MINISTER'S VESTMENTS IN THE EPISCOPAL CHURCH - DR. GIL HAAS, ST. AUGUSTINE OF CANTERBURY EPISCOPAL CHURCH
Three sacred ministers participate in a “solemn” mass - a celebrant (either priest or bishop), a deacon (which in this sense implies a role and not a holy order and can be a bishop, priest, or deacon), and a subdeacon (who can be of holy orders or a layperson). The deacon is assigned to read the Gospel and prepares the altar for the Eucharist. The subdeacon is assigned to read the Epistle, hold the Gospel book during the Gospel reading, and assist the deacon in preparing the Eucharistic table. The three ministers are assigned vestments peculiar to their office. A cope (derived from a Roman overcoat or cappa [signifying “topmost]) is a highly ornamented cloak worn by the celebrant during the processional and recessional. At the Eucharist, the celebrant dons a chasuble which is less decorated than a cope, but unlike the cope is of the liturgically correct color. The deacon wears a dalmatic (derived from a tunic worn in Dalmatia) of the liturgical color decorated with two horizontal and two vertical orphreys or colored bands. A subdeacon wears the slightly smaller tunicle (Latin word for “tunic”) of the liturgical color but with only one horizontal orphrey.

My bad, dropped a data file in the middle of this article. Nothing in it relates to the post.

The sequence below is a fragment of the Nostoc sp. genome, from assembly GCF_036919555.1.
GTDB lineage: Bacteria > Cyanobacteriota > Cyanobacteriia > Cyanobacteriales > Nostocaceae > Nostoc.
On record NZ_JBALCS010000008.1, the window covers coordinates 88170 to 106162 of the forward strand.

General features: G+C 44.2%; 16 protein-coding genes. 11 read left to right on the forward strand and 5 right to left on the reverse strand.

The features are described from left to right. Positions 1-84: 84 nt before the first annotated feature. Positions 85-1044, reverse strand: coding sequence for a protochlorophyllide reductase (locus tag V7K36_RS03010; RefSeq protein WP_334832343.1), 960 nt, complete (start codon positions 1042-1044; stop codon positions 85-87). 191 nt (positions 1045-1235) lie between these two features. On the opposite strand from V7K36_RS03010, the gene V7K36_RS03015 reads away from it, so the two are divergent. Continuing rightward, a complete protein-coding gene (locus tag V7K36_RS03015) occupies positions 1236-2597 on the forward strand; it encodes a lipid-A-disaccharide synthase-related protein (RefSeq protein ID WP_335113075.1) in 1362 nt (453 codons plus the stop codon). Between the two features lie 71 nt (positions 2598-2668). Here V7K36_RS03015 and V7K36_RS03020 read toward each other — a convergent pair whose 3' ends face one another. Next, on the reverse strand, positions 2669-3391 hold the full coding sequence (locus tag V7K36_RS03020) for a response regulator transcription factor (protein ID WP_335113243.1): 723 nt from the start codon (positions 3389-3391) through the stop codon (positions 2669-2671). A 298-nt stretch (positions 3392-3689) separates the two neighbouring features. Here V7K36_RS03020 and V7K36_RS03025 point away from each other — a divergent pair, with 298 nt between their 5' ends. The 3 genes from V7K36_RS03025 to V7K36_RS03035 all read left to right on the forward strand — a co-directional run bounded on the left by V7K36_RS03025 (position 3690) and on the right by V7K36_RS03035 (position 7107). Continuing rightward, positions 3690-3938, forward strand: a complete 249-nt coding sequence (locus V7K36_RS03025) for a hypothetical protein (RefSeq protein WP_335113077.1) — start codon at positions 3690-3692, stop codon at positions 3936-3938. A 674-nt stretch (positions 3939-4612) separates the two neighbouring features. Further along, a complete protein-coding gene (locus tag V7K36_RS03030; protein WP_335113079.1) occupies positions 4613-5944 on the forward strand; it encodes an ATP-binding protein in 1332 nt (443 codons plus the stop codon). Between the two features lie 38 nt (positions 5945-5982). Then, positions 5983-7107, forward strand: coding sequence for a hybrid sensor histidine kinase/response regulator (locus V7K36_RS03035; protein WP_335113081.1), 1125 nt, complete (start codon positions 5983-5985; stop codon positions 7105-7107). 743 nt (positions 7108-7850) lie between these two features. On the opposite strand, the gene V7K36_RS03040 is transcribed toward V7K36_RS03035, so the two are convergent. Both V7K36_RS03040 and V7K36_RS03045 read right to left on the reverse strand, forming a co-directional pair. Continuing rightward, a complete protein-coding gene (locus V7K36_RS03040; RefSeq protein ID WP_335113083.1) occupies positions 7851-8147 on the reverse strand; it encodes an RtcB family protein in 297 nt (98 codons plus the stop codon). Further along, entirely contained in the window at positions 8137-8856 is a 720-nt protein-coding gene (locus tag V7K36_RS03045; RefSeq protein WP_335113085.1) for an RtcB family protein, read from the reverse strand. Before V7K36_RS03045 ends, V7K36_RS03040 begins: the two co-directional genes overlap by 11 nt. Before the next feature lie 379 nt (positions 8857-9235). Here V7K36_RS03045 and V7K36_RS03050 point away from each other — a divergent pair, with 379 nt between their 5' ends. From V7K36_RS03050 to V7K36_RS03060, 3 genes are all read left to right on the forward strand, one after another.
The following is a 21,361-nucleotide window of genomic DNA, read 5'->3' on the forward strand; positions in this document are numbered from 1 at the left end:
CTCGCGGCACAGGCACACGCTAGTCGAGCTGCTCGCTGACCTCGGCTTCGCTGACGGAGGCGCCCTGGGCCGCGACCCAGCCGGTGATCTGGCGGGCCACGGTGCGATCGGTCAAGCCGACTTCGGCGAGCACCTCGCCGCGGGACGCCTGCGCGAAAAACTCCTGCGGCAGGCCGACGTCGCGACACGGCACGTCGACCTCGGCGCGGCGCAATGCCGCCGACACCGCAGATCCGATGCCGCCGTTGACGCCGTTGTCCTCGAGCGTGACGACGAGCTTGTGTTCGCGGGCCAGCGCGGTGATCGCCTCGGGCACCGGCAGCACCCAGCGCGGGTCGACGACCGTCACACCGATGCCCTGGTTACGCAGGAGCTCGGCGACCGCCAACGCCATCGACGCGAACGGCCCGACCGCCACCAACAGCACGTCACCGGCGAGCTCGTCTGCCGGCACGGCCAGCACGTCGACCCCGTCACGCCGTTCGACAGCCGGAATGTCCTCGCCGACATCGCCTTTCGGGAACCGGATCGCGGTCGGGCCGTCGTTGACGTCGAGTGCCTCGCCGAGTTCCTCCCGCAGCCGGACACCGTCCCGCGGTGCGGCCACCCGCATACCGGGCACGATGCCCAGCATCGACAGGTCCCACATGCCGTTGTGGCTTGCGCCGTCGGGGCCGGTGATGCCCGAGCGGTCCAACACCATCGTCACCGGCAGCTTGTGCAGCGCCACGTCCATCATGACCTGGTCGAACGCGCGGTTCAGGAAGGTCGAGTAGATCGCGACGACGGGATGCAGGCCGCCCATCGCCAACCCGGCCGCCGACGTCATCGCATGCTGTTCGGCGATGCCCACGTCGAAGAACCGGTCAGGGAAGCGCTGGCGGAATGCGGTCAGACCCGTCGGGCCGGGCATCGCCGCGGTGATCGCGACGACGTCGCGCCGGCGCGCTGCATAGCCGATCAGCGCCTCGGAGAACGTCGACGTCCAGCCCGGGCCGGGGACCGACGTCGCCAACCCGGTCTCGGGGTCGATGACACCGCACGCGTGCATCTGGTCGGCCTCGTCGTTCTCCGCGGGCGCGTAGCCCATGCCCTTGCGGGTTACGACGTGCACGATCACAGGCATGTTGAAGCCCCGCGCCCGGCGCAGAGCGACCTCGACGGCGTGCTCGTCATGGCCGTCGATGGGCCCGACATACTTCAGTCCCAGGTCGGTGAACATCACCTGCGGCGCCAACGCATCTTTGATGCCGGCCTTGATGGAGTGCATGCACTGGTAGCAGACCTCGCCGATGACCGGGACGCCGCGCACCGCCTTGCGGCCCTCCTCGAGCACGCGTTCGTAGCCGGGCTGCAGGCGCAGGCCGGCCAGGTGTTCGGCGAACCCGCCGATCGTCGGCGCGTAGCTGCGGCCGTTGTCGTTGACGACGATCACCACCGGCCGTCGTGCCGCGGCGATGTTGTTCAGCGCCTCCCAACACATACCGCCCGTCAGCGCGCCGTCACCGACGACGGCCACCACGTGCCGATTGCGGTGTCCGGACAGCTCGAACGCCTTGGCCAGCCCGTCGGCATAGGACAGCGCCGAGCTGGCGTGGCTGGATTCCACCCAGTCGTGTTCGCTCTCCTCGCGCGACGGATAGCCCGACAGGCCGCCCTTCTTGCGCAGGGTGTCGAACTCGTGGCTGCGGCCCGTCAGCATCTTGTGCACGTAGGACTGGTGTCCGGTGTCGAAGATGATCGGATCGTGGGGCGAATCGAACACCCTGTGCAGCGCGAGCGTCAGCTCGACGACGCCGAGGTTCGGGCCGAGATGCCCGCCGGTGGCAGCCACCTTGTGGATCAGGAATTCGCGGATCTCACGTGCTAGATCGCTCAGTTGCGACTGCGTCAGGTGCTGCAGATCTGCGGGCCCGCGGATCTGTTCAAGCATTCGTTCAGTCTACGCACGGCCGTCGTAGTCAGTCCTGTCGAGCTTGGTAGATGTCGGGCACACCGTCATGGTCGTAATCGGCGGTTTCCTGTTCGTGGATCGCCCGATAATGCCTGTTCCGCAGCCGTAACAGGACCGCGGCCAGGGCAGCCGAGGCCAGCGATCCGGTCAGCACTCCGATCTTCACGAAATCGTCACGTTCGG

~ Dr. Gil Haas, St. Augustine of Canterbury Episcopal Church
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